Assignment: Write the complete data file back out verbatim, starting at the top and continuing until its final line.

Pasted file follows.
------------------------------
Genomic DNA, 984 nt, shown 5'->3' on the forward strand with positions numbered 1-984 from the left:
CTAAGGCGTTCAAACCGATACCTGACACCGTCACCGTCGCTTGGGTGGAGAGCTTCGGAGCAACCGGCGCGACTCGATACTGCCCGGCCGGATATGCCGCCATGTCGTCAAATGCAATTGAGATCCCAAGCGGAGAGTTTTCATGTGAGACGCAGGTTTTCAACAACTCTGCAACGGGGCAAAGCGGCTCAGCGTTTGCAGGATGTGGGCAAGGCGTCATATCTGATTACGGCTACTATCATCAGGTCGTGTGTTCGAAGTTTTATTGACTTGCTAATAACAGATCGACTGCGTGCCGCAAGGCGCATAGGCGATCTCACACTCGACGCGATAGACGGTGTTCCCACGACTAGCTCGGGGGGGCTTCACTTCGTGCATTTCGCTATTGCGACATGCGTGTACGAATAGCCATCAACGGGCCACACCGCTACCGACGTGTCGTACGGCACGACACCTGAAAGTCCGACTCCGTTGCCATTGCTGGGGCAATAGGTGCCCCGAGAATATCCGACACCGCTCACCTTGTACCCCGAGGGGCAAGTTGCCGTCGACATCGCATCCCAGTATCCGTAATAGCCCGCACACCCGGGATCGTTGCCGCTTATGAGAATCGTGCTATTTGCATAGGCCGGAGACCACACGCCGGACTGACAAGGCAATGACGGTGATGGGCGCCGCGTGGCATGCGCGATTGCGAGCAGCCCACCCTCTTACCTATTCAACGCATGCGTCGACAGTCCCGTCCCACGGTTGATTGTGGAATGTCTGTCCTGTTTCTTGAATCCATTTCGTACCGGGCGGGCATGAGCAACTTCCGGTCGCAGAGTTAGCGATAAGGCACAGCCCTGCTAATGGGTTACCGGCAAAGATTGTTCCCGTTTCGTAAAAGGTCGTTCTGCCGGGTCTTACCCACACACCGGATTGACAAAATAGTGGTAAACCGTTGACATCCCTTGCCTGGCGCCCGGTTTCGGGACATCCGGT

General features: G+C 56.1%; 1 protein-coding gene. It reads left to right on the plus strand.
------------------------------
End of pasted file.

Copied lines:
Genomic DNA, 984 nt, shown 5'->3' on the forward strand with positions numbered 1-984 from the left:
CTAAGGCGTTCAAACCGATACCTGACACCGTCACCGTCGCTTGGGTGGAGAGCTTCGGAGCAACCGGCGCGACTCGATACTGCCCGGCCGGATATGCCGCCATGTCGTCAAATGCAATTGAGATCCCAAGCGGAGAGTTTTCATGTGAGACGCAGGTTTTCAACAACTCTGCAACGGGGCAAAGCGGCTCAGCGTTTGCAGGATGTGGGCAAGGCGTCATATCTGATTACGGCTACTATCATCAGGTCGTGTGTTCGAAGTTTTATTGACTTGCTAATAACAGATCGACTGCGTGCCGCAAGGCGCATAGGCGATCTCACACTCGACGCGATAGACGGTGTTCCCACGACTAGCTCGGGGGGGCTTCACTTCGTGCATTTCGCTATTGCGACATGCGTGTACGAATAGCCATCAACGGGCCACACCGCTACCGACGTGTCGTACGGCACGACACCTGAAAGTCCGACTCCGTTGCCATTGCTGGGGCAATAGGTGCCCCGAGAATATCCGACACCGCTCACCTTGTACCCCGAGGGGCAAGTTGCCGTCGACATCGCATCCCAGTATCCGTAATAGCCCGCACACCCGGGATCGTTGCCGCTTATGAGAATCGTGCTATTTGCATAGGCCGGAGACCACACGCCGGACTGACAAGGCAATGACGGTGATGGGCGCCGCGTGGCATGCGCGATTGCGAGCAGCCCACCCTCTTACCTATTCAACGCATGCGTCGACAGTCCCGTCCCACGGTTGATTGTGGAATGTCTGTCCTGTTTCTTGAATCCATTTCGTACCGGGCGGGCATGAGCAACTTCCGGTCGCAGAGTTAGCGATAAGGCACAGCCCTGCTAATGGGTTACCGGCAAAGATTGTTCCCGTTTCGTAAAAGGTCGTTCTGCCGGGTCTTACCCACACACCGGATTGACAAAATAGTGGTAAACCGTTGACATCCCTTGCCTGGCGCCCGGTTTCGGGACATCCGGT

General features: G+C 56.1%; 1 protein-coding gene. It reads left to right on the plus strand.